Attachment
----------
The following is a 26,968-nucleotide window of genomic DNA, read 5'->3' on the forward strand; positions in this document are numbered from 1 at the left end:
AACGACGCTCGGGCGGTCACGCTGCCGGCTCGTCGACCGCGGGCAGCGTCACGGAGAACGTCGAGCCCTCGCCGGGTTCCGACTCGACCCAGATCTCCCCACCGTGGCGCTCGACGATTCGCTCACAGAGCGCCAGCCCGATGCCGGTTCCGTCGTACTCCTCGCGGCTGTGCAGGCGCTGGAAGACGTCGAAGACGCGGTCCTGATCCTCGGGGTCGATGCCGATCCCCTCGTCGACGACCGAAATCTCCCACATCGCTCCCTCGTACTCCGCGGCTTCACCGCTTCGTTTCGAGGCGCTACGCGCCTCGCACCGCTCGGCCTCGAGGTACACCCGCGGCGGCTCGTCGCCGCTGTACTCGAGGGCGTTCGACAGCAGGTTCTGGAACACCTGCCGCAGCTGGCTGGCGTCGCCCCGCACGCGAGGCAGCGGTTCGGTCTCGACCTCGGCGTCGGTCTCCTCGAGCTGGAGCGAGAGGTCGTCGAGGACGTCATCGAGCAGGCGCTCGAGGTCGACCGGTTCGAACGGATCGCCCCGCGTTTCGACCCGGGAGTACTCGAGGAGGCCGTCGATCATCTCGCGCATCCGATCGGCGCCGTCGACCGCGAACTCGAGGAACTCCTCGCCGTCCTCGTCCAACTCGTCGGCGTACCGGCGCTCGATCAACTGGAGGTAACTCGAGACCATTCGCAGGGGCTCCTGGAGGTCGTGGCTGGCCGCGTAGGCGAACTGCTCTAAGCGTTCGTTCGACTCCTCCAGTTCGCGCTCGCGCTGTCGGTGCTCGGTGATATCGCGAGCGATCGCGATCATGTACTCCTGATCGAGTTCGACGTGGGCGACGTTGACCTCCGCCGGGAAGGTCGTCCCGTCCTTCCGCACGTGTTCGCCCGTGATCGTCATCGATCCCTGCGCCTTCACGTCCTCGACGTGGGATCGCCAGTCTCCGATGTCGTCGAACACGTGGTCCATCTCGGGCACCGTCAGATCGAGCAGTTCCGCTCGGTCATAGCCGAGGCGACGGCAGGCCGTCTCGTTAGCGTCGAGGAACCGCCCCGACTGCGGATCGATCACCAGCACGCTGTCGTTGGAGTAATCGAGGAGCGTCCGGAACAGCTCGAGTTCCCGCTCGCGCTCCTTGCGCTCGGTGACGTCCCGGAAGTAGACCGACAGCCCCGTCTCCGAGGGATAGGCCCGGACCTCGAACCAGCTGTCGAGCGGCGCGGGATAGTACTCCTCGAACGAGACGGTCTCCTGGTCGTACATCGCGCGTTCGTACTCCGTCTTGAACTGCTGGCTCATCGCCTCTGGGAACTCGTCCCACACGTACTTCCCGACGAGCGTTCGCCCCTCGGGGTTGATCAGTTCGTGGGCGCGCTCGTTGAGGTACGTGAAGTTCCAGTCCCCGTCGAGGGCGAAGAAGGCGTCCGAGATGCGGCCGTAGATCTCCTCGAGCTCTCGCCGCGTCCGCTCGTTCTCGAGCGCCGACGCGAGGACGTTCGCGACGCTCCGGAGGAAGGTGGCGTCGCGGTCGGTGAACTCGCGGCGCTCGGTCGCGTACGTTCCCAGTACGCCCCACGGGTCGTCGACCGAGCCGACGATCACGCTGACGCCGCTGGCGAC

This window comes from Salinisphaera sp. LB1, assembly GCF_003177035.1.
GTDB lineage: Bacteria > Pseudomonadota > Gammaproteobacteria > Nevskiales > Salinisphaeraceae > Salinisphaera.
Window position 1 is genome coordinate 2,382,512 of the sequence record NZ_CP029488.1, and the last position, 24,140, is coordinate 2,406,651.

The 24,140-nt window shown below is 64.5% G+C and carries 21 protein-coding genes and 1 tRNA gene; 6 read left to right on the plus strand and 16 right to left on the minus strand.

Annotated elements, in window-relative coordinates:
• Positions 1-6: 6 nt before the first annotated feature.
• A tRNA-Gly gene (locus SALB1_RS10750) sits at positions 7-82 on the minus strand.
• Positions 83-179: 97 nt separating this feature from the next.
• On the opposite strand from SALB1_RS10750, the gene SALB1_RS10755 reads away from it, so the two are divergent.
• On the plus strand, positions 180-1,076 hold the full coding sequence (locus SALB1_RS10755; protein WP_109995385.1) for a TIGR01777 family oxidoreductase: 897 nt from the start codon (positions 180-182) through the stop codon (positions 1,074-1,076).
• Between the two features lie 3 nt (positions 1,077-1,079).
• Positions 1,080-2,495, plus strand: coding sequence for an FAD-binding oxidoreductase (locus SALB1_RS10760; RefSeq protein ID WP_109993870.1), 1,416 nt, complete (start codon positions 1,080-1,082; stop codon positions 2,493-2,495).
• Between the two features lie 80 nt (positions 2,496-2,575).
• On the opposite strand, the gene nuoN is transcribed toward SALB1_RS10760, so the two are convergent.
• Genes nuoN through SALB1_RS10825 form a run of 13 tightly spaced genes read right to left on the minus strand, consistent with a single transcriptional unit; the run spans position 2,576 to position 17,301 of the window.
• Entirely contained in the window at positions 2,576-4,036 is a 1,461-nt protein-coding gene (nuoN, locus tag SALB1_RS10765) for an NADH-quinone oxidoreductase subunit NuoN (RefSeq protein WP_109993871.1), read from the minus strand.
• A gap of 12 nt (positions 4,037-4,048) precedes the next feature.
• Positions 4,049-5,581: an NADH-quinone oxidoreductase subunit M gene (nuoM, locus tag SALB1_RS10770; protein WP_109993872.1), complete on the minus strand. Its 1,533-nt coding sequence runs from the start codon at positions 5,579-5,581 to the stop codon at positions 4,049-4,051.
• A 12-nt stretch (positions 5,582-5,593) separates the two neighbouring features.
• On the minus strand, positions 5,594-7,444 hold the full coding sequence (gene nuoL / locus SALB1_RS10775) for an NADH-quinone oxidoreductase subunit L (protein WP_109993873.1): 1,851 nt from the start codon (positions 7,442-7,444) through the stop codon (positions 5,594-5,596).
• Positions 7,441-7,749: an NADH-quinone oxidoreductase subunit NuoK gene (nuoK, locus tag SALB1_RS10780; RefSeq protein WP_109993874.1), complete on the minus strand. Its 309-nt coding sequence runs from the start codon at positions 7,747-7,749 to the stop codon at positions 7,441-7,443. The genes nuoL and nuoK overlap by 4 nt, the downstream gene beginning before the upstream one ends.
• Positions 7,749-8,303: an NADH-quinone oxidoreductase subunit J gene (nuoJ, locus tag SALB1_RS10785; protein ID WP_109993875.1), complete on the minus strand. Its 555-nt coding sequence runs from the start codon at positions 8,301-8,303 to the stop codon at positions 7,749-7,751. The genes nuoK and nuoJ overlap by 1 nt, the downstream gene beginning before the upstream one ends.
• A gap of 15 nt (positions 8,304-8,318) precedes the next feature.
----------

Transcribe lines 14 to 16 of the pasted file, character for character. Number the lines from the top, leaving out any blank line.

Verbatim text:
• Positions 1,080-2,495, plus strand: coding sequence for an FAD-binding oxidoreductase (locus SALB1_RS10760; RefSeq protein ID WP_109993870.1), 1,416 nt, complete (start codon positions 1,080-1,082; stop codon positions 2,493-2,495).
• Between the two features lie 80 nt (positions 2,496-2,575).
• On the opposite strand, the gene nuoN is transcribed toward SALB1_RS10760, so the two are convergent.